Is there an easier (or cheaper) dorm room snack than instant noodles? Boil water — and many a midnight student has simply run the hot water tap for a minute or two — pour on noodles, wait a minute or two, and then chow down on the thin, curly noodles afloat in a salty broth. Yet, a new study published in the Journal of Nutrition discovered how making a meal of instant noodles too often is linked to a higher risk of metabolic syndrome in a population of Korean women, while the same was not true for Korean men.

A cluster of related conditions — increased blood pressure, a high blood sugar level, excess body fat around the waist and abnormal cholesterol levels — is referred to by doctors as metabolic syndrome. Having just one of these conditions doesn't mean you have metabolic syndrome, but when they occur together, the combination may increase your risk of heart disease, stroke, and diabetes. Plus, independently, any one may increase your risk of serious disease. The cause of metabolic syndrome is insulin resistance, which usually involves both genetic and environmental factors, including being overweight and inactive. Diet, then, is an important factor, but might certain foods be more likely to raise the risk for this condition?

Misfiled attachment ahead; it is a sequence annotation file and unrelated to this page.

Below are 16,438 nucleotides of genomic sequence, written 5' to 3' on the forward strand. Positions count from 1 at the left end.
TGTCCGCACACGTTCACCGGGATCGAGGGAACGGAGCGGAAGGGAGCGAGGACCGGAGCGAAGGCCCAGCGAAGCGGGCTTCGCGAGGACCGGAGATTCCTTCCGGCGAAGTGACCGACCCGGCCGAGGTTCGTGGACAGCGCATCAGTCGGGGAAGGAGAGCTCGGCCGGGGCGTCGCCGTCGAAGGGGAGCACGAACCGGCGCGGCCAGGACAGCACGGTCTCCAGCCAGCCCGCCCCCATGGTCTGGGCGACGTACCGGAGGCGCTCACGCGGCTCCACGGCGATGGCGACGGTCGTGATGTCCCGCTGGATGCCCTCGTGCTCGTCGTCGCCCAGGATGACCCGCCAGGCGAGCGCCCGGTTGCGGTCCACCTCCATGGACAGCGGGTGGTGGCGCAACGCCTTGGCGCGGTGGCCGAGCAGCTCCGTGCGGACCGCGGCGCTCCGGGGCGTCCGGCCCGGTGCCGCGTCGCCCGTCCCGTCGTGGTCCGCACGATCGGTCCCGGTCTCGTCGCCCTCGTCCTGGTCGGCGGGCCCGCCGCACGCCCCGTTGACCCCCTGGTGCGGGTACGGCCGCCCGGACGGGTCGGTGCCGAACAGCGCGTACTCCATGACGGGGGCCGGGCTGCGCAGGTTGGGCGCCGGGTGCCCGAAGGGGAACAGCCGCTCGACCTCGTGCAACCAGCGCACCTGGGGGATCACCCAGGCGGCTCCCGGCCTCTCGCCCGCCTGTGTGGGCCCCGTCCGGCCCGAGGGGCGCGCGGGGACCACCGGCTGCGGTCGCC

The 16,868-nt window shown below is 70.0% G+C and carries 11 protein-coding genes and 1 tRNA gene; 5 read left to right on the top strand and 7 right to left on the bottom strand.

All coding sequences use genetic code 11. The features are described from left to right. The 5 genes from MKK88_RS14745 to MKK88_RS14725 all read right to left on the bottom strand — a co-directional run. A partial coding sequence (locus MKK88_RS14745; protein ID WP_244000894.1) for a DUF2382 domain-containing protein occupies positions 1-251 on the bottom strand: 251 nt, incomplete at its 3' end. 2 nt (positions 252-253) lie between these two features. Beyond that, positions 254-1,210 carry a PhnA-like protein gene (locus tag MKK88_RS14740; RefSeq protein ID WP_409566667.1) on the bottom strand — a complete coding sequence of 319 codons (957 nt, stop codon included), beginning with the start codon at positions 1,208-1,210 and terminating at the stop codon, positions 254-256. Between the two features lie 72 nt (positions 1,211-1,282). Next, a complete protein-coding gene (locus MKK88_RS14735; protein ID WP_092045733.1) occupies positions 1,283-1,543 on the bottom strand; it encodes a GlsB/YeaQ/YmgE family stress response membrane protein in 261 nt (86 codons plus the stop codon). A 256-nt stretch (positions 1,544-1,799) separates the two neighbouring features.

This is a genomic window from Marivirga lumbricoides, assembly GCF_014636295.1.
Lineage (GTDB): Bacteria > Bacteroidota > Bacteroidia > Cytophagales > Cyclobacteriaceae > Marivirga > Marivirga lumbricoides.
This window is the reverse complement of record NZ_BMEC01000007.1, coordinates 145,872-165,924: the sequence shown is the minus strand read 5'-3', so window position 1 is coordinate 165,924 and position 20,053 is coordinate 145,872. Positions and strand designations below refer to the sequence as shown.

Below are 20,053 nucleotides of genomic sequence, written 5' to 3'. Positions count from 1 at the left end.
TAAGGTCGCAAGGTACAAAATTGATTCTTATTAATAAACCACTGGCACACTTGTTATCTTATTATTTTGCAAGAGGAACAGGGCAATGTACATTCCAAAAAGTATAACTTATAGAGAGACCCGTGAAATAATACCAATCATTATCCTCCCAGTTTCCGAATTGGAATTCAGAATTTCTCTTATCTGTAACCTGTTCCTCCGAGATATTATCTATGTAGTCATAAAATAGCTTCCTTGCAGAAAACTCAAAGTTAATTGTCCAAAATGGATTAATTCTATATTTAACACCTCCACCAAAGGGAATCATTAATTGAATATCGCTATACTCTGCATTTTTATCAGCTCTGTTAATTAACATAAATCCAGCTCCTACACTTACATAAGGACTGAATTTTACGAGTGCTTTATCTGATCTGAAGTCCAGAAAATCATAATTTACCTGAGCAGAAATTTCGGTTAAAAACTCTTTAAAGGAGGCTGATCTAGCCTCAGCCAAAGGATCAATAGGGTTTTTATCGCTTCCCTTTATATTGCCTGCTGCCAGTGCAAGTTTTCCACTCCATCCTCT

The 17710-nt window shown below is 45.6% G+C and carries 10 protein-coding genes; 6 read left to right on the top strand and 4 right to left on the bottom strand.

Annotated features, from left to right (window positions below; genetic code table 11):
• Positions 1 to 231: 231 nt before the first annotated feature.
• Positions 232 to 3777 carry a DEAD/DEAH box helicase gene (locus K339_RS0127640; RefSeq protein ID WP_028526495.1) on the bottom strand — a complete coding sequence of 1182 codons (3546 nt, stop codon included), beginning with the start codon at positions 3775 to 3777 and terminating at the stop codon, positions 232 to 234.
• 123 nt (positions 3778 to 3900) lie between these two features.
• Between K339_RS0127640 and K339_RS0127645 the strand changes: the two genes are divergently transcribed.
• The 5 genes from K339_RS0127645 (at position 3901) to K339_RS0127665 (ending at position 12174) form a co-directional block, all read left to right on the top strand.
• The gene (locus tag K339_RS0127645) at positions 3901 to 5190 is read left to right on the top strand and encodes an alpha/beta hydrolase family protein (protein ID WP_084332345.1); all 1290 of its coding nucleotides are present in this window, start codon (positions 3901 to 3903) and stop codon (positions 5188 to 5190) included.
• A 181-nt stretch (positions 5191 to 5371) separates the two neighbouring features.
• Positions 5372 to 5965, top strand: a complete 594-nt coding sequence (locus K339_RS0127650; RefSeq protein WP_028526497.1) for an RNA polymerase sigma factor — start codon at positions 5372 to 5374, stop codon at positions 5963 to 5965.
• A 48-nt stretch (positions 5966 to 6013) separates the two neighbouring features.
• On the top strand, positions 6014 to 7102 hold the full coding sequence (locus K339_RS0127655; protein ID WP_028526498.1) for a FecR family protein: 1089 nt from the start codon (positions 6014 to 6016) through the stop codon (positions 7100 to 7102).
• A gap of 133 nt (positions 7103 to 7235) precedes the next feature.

Recognizing “the consumption of instant noodles is relatively high in Asian populations,” a team of researchers hailing from Harvard and Eulji University in Korea decided to investigate whether this meal might be linked to metabolic syndrome. Using the Korean National Health and Nutrition Examination Survey IV 2007-2009, a cross-sectional survey of the population, the researchers analyzed a total of 10,711 adults (55 percent women) between the ages of 19 and 64. Participants answered a 63-item food-frequency questionnaire and then the researchers identified two major dietary trends: the "traditional dietary pattern" or TP, which is rich in rice, fish, vegetables, fruit, and potatoes, and the "meat and fast-food pattern" or MP, which is less about rice though rich in meat, soda, fried food, and fast food... including instant noodles.

The researchers discovered those participants who most often conformed to the MP diet had an increased prevalence of abdominal obesity, high LDL cholesterol, and high triglycerides. Meanwhile, those who most often followed a TP diet showed a decreased prevalence of elevated blood pressure and marginally lower trends for abdominal obesity. Neither group, though, showed a strong link to the prevalence of metabolic syndrome.

Then, the researchers dug further and discovered an interesting connection. Consumption of instant noodles more than twice a week was linked to a higher prevalence of metabolic syndrome in women but not in men, and this occurred no matter which type of general diet they followed. Long story short? Too many servings of instant noodles is not the greatest idea if you are a woman, no matter how healthy you usually eat.

Source:  Shin HJ, Cho E, Lee HJ, et al. Instant Noodle Intake and Dietary Patterns Are Associated with Distinct Cardiometabolic Risk Factors in Korea. The Journal of Nutrition. 2014.